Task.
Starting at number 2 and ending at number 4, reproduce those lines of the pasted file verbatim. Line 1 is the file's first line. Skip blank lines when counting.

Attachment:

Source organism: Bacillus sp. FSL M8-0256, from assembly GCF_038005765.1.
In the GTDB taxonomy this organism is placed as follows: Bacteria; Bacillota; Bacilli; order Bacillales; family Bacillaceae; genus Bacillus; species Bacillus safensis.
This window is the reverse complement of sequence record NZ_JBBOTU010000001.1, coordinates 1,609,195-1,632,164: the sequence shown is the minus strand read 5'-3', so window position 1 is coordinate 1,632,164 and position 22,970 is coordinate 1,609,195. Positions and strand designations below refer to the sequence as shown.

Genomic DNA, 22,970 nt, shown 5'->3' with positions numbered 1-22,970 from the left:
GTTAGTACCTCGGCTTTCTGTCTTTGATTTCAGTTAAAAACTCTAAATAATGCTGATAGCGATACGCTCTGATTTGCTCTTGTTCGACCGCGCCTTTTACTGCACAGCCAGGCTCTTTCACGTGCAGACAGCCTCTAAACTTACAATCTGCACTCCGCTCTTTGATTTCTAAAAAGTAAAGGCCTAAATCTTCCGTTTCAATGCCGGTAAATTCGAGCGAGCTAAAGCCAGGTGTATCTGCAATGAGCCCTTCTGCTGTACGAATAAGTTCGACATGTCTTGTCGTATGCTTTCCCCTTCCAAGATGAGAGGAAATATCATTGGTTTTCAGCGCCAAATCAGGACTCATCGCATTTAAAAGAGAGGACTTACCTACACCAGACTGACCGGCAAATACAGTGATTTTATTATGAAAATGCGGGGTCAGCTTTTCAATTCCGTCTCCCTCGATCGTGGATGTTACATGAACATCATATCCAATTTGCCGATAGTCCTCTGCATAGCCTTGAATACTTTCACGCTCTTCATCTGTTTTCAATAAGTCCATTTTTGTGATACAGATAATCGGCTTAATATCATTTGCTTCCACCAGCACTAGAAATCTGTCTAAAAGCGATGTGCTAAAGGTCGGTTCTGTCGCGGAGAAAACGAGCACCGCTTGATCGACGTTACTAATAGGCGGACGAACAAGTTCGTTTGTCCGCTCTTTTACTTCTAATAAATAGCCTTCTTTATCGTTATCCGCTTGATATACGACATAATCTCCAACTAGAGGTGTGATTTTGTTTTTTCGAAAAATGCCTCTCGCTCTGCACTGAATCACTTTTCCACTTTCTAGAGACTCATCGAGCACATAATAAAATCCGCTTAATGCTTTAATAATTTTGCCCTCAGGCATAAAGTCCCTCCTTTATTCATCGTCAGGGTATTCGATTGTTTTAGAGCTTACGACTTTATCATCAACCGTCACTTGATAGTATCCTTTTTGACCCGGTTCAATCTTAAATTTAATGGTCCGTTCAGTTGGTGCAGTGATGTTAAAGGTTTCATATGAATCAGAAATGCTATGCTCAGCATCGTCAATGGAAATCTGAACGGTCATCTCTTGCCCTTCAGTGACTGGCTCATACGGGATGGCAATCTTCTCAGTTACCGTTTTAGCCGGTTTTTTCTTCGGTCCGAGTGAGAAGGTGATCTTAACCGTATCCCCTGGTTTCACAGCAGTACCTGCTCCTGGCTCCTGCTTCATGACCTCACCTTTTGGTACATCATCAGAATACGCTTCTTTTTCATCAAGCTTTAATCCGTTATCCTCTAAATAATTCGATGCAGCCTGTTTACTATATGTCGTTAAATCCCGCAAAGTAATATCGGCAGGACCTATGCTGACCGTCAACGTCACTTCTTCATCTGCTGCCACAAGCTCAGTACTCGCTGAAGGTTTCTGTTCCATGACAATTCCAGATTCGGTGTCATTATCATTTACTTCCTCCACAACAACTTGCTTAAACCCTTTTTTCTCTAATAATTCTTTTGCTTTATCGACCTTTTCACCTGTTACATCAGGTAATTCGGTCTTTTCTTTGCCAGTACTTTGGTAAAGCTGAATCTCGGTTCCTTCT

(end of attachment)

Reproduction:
In the GTDB taxonomy this organism is placed as follows: Bacteria; Bacillota; Bacilli; order Bacillales; family Bacillaceae; genus Bacillus; species Bacillus safensis.
This window is the reverse complement of sequence record NZ_JBBOTU010000001.1, coordinates 1,609,195-1,632,164: the sequence shown is the minus strand read 5'-3', so window position 1 is coordinate 1,632,164 and position 22,970 is coordinate 1,609,195. Positions and strand designations below refer to the sequence as shown.

Genomic DNA, 22,970 nt, shown 5'->3' with positions numbered 1-22,970 from the left: